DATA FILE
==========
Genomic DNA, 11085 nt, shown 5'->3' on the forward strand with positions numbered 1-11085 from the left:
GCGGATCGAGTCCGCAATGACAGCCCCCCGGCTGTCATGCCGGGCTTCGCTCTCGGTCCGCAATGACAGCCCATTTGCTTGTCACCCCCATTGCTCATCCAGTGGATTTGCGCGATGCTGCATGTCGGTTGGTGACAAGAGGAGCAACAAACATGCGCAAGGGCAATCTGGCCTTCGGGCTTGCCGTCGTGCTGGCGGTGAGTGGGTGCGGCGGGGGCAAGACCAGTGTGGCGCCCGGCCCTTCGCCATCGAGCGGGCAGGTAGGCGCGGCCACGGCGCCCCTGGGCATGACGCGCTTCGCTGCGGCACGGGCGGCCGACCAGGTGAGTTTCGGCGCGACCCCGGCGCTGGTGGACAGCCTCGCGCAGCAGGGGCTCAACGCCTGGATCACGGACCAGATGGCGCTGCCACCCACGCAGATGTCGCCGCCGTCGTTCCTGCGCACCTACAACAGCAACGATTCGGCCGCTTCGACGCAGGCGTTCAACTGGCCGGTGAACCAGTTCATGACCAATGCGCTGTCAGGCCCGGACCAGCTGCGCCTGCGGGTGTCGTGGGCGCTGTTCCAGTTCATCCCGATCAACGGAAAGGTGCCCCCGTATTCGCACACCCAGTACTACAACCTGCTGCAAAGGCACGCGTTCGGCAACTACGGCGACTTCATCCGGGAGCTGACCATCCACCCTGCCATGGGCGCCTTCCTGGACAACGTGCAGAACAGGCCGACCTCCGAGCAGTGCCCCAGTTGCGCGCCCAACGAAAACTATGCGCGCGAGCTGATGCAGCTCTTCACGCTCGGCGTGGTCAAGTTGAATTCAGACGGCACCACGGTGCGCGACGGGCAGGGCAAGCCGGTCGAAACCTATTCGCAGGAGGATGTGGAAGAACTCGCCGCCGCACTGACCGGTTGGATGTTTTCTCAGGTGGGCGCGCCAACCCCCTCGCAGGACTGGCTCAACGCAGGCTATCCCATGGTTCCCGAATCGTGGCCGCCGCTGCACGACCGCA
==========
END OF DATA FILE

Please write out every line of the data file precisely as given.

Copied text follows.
Genomic DNA, 11085 nt, shown 5'->3' on the forward strand with positions numbered 1-11085 from the left:
GCGGATCGAGTCCGCAATGACAGCCCCCCGGCTGTCATGCCGGGCTTCGCTCTCGGTCCGCAATGACAGCCCATTTGCTTGTCACCCCCATTGCTCATCCAGTGGATTTGCGCGATGCTGCATGTCGGTTGGTGACAAGAGGAGCAACAAACATGCGCAAGGGCAATCTGGCCTTCGGGCTTGCCGTCGTGCTGGCGGTGAGTGGGTGCGGCGGGGGCAAGACCAGTGTGGCGCCCGGCCCTTCGCCATCGAGCGGGCAGGTAGGCGCGGCCACGGCGCCCCTGGGCATGACGCGCTTCGCTGCGGCACGGGCGGCCGACCAGGTGAGTTTCGGCGCGACCCCGGCGCTGGTGGACAGCCTCGCGCAGCAGGGGCTCAACGCCTGGATCACGGACCAGATGGCGCTGCCACCCACGCAGATGTCGCCGCCGTCGTTCCTGCGCACCTACAACAGCAACGATTCGGCCGCTTCGACGCAGGCGTTCAACTGGCCGGTGAACCAGTTCATGACCAATGCGCTGTCAGGCCCGGACCAGCTGCGCCTGCGGGTGTCGTGGGCGCTGTTCCAGTTCATCCCGATCAACGGAAAGGTGCCCCCGTATTCGCACACCCAGTACTACAACCTGCTGCAAAGGCACGCGTTCGGCAACTACGGCGACTTCATCCGGGAGCTGACCATCCACCCTGCCATGGGCGCCTTCCTGGACAACGTGCAGAACAGGCCGACCTCCGAGCAGTGCCCCAGTTGCGCGCCCAACGAAAACTATGCGCGCGAGCTGATGCAGCTCTTCACGCTCGGCGTGGTCAAGTTGAATTCAGACGGCACCACGGTGCGCGACGGGCAGGGCAAGCCGGTCGAAACCTATTCGCAGGAGGATGTGGAAGAACTCGCCGCCGCACTGACCGGTTGGATGTTTTCTCAGGTGGGCGCGCCAACCCCCTCGCAGGACTGGCTCAACGCAGGCTATCCCATGGTTCCCGAATCGTGGCCGCCGCTGCACGACCGCA